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byuu - Page 22019-12-05 06:56:42

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= Deferred Image Loading = 2019-11-10


Deferred image loading is a rather silly concept that comes up in website speed optimizations.

When browsers connect to a webpage, they try to load every single image on the webpage, even when some of those images are offscreen entirely.

Deferred image loading libraries attempt to use JavaScript to detect when the user has scrolled the browser down close to the image, and then it begins loading the image in the background.

This basically fakes a page load finishing quicker than it actually has, which is of course a lie. Worse yet, it makes your site dependent upon JavaScript being enabled in order to load images at all.

There is a new tag supported by Chrome called loading=lazy, but as of writing, this tag isn't supported elsewhere. There's also another issue that it doesn't interact well with responsive layouts: lazy loading wants to know the exact image dimensions in advance to know what will be offscreen, but responsive layouts don't want this hardcoded so that they can intelligently scale images to fit device displays.

Still, it really begs the question of why this functionality wasn't implemented into browsers from the beginning. Especially back in the day when dialup connections were slow, or these days where mobile bandwidth is expensive.

= The State of SNES Emulation, Part V = 2019-11-13


Once every three years I like to write an article detailing the progress from the previous three years in advancing my emulators. There's a specific focus on the SNES with these articles.

The past three years have been great. If you're interested, you can read said article here.

= Intel CPU Jcc Bug = 2019-11-14


Right on the heels of the AMD Ryzen random number generating bug, this time we have a serious bug with Intel CPUs.

More insidious is this time, Intel wants to fix an issue with their Jcc instruction implementation by using a compiler mitigation, which will cause a performance penalty even for AMD CPUs that are not affected by this bug, which feels more than a little unfair to me as a user.

= Plastic Straws = 2019-11-14


There's a push in the US to ban plastic straws, which seems to have spread to American restaurants in Japan now as well.

I'm all for environmentally friendly improvements, but this one really misses the mark when the same companies still use plastic cups, plastic lids, plastic take-out trays, and plastic bags.

It's also a bit disingenuous as the leading cause of ocean pollution is fishing nets, not plastic straws. It's also important that they still be offered for people with disabilities that need them.

= Password Security = 2019-11-21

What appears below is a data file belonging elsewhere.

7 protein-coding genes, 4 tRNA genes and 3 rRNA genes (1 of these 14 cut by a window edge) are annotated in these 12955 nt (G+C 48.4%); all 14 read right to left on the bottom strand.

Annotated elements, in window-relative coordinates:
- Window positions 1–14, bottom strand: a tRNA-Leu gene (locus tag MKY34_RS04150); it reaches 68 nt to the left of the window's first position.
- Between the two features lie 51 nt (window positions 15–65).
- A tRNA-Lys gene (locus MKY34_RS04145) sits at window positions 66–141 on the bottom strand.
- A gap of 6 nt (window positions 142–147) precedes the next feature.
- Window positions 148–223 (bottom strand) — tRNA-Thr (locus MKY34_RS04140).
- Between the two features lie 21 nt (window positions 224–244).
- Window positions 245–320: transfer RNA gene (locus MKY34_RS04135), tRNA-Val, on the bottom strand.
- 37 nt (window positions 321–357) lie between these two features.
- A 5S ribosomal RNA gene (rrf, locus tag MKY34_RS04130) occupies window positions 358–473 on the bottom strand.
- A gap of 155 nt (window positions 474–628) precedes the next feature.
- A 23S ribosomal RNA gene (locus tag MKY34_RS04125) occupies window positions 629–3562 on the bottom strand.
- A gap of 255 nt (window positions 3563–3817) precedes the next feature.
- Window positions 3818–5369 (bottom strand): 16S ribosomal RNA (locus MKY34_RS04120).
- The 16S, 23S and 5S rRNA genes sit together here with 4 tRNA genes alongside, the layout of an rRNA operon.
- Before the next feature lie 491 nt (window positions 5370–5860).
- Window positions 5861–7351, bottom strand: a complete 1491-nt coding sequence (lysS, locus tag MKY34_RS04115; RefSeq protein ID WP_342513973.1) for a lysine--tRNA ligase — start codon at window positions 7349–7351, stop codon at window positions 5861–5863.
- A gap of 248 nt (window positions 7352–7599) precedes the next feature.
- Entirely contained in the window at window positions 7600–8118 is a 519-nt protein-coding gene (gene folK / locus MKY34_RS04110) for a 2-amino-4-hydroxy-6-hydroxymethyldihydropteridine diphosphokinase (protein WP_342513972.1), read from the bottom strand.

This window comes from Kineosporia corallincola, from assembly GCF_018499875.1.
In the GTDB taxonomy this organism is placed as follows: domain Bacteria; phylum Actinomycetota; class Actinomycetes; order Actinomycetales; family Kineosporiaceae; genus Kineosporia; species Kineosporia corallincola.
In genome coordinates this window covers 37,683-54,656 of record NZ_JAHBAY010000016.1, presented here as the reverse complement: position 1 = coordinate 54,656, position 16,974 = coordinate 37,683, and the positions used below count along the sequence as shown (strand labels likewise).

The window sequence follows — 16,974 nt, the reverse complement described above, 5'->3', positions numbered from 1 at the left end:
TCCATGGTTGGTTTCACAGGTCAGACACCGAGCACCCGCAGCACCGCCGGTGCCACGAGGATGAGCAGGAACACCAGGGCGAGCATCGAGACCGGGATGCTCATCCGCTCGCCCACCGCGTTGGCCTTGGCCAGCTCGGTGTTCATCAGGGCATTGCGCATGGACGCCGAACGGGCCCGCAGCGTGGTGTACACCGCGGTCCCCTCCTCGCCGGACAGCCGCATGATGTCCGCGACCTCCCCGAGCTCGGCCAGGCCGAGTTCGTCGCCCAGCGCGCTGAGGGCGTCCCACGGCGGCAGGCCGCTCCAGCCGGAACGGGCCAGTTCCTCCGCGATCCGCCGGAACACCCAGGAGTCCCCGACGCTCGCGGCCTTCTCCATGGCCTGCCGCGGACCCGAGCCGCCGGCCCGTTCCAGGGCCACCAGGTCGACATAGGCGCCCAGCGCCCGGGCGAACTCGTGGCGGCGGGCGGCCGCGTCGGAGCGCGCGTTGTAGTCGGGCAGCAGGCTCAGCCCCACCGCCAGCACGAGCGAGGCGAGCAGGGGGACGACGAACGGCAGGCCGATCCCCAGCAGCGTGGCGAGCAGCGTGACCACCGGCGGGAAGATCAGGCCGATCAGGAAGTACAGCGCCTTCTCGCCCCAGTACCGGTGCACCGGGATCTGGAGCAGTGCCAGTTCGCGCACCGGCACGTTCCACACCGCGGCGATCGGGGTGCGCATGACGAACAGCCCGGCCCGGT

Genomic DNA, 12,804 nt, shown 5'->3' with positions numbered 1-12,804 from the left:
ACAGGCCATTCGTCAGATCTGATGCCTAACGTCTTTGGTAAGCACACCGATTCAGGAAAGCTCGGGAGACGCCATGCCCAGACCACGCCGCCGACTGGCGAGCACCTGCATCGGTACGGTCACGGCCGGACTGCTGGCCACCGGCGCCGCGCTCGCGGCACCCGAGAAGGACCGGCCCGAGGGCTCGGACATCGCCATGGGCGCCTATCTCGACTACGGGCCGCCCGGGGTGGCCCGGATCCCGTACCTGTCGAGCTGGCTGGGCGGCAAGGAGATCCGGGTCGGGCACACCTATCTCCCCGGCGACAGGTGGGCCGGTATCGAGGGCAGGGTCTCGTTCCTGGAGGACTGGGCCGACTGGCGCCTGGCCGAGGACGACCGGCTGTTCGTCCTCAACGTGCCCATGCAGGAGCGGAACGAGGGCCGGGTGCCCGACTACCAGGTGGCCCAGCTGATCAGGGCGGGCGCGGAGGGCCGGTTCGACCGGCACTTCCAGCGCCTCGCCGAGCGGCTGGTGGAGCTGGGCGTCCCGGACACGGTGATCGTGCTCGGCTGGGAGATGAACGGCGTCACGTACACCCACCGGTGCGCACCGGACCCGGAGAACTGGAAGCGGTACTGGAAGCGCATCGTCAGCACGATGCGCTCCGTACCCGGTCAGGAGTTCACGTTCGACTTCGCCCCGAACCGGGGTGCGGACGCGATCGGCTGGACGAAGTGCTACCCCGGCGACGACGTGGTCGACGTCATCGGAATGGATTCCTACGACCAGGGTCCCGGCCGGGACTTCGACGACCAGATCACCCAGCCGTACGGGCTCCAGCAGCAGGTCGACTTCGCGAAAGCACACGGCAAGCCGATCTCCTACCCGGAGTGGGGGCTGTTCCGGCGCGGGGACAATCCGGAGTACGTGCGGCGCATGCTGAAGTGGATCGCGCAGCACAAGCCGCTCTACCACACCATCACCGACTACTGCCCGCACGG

xkcd came up with an idea for password security to choose four common words, arguing that this creates passwords with more entropy than the typical mix of cases, numbers, and special symbols.

But this advice really isn't very sound: humans aren't very good at equal distributions (high-entropy randomness), and will tend to use more common words at a much higher rate than less common words.

One could estimate that the top 1000 words would be in 90% of passwords, and the top 10000 words in 99% of passwords.

I feel password managers are a better bet for security, where passwords can be quintillions of times stronger than choosing four words seemingly randomly.

= .org Top-Level Domain Sale = 2019-11-22



The recent sale of the .org TLD to a private equity firm coming on the heels of the recent removal of critical annual price caps is very shady.

Unlike with new gTLDs, non-profits and even for-profits have established their organizations on .org (including this very site). It is much harder to move an existing domain than it is to establish a new domain, and as such, .org registrants are a captive audience.

Myself and several others have taken to renewing for the maximum 10-years now before prices are increased, but after those ten years, it's unclear what will happen.

= Programming is an Art, Not a Science = 2019-11-23


A common disconnect between managers and programmers is that managers look at programming as a science: give the developers a list of requirements, receive a product. But as developers know, programming is more of an art form.

Much like drawing or composing music, there are an infinite number of ways to reach the same end result. Some techniques work, others don't. And it's all very subjective.

= Business Launch = 2019-11-26


After 20 years of working as an individual, I'm excited to finally have a proper business registration for

You can read more about this here.